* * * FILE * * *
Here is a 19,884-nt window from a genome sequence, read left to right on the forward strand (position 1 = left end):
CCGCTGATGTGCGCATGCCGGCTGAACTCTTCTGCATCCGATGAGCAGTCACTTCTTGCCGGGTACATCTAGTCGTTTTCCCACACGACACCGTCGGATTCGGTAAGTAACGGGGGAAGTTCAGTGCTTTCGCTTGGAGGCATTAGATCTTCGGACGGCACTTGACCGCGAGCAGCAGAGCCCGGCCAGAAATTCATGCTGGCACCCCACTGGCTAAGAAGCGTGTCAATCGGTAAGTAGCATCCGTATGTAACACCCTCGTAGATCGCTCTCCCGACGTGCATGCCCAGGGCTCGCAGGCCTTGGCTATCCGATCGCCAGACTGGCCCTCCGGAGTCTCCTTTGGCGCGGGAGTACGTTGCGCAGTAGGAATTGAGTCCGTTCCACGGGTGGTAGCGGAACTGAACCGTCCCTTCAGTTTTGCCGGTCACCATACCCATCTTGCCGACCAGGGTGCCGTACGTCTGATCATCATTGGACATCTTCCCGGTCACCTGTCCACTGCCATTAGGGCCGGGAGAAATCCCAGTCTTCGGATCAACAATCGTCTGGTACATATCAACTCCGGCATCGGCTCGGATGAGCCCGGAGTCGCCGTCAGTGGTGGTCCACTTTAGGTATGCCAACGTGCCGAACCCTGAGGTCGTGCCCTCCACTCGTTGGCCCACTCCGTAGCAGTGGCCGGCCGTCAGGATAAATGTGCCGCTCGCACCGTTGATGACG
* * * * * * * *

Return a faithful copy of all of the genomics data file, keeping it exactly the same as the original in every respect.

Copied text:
Here is a 19,884-nt window from a genome sequence, read left to right on the forward strand (position 1 = left end):
CCGCTGATGTGCGCATGCCGGCTGAACTCTTCTGCATCCGATGAGCAGTCACTTCTTGCCGGGTACATCTAGTCGTTTTCCCACACGACACCGTCGGATTCGGTAAGTAACGGGGGAAGTTCAGTGCTTTCGCTTGGAGGCATTAGATCTTCGGACGGCACTTGACCGCGAGCAGCAGAGCCCGGCCAGAAATTCATGCTGGCACCCCACTGGCTAAGAAGCGTGTCAATCGGTAAGTAGCATCCGTATGTAACACCCTCGTAGATCGCTCTCCCGACGTGCATGCCCAGGGCTCGCAGGCCTTGGCTATCCGATCGCCAGACTGGCCCTCCGGAGTCTCCTTTGGCGCGGGAGTACGTTGCGCAGTAGGAATTGAGTCCGTTCCACGGGTGGTAGCGGAACTGAACCGTCCCTTCAGTTTTGCCGGTCACCATACCCATCTTGCCGACCAGGGTGCCGTACGTCTGATCATCATTGGACATCTTCCCGGTCACCTGTCCACTGCCATTAGGGCCGGGAGAAATCCCAGTCTTCGGATCAACAATCGTCTGGTACATATCAACTCCGGCATCGGCTCGGATGAGCCCGGAGTCGCCGTCAGTGGTGGTCCACTTTAGGTATGCCAACGTGCCGAACCCTGAGGTCGTGCCCTCCACTCGTTGGCCCACTCCGTAGCAGTGGCCGGCCGTCAGGATAAATGTGCCGCTCGCACCGTTGATGACG